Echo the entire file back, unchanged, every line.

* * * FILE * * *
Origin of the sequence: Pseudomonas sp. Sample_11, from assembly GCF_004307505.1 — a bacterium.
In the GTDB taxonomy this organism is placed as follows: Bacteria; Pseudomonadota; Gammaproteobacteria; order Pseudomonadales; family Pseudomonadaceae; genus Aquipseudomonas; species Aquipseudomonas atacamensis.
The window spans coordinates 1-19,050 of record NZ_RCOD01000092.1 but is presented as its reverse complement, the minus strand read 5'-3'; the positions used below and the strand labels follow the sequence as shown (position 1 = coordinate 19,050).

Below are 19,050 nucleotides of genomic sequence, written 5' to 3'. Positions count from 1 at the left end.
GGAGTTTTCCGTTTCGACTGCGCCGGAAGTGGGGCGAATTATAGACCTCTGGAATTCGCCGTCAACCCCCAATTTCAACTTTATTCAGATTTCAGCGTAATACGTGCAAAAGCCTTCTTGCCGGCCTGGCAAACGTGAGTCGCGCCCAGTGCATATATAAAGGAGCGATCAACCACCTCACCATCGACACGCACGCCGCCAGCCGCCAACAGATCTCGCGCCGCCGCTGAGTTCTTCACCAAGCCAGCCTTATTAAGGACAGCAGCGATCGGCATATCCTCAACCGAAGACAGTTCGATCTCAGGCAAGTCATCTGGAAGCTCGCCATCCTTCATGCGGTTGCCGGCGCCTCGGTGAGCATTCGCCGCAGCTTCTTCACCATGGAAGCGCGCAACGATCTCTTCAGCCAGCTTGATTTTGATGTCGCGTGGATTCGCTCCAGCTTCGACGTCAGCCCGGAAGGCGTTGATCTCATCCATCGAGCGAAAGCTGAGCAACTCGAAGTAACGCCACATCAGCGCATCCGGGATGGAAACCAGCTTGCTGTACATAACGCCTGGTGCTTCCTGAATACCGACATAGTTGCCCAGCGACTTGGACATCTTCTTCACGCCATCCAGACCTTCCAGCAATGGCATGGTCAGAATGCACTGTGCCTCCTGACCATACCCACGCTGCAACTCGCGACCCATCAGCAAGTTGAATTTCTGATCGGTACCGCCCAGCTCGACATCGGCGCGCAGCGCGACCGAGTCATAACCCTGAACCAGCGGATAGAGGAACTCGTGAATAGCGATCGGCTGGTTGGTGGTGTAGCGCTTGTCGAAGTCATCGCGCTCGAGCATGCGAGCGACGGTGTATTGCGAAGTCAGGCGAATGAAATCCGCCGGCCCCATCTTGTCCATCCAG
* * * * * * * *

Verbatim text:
Origin of the sequence: Pseudomonas sp. Sample_11, from assembly GCF_004307505.1 — a bacterium.
In the GTDB taxonomy this organism is placed as follows: Bacteria; Pseudomonadota; Gammaproteobacteria; order Pseudomonadales; family Pseudomonadaceae; genus Aquipseudomonas; species Aquipseudomonas atacamensis.
The window spans coordinates 1-19,050 of record NZ_RCOD01000092.1 but is presented as its reverse complement, the minus strand read 5'-3'; the positions used below and the strand labels follow the sequence as shown (position 1 = coordinate 19,050).

Below are 19,050 nucleotides of genomic sequence, written 5' to 3'. Positions count from 1 at the left end.
GGAGTTTTCCGTTTCGACTGCGCCGGAAGTGGGGCGAATTATAGACCTCTGGAATTCGCCGTCAACCCCCAATTTCAACTTTATTCAGATTTCAGCGTAATACGTGCAAAAGCCTTCTTGCCGGCCTGGCAAACGTGAGTCGCGCCCAGTGCATATATAAAGGAGCGATCAACCACCTCACCATCGACACGCACGCCGCCAGCCGCCAACAGATCTCGCGCCGCCGCTGAGTTCTTCACCAAGCCAGCCTTATTAAGGACAGCAGCGATCGGCATATCCTCAACCGAAGACAGTTCGATCTCAGGCAAGTCATCTGGAAGCTCGCCATCCTTCATGCGGTTGCCGGCGCCTCGGTGAGCATTCGCCGCAGCTTCTTCACCATGGAAGCGCGCAACGATCTCTTCAGCCAGCTTGATTTTGATGTCGCGTGGATTCGCTCCAGCTTCGACGTCAGCCCGGAAGGCGTTGATCTCATCCATCGAGCGAAAGCTGAGCAACTCGAAGTAACGCCACATCAGCGCATCCGGGATGGAAACCAGCTTGCTGTACATAACGCCTGGTGCTTCCTGAATACCGACATAGTTGCCCAGCGACTTGGACATCTTCTTCACGCCATCCAGACCTTCCAGCAATGGCATGGTCAGAATGCACTGTGCCTCCTGACCATACCCACGCTGCAACTCGCGACCCATCAGCAAGTTGAATTTCTGATCGGTACCGCCCAGCTCGACATCGGCGCGCAGCGCGACCGAGTCATAACCCTGAACCAGCGGATAGAGGAACTCGTGAATAGCGATCGGCTGGTTGGTGGTGTAGCGCTTGTCGAAGTCATCGCGCTCGAGCATGCGAGCGACGGTGTATTGCGAAGTCAGGCGAATGAAATCCGCCGGCCCCATCTTGTCCATCCAG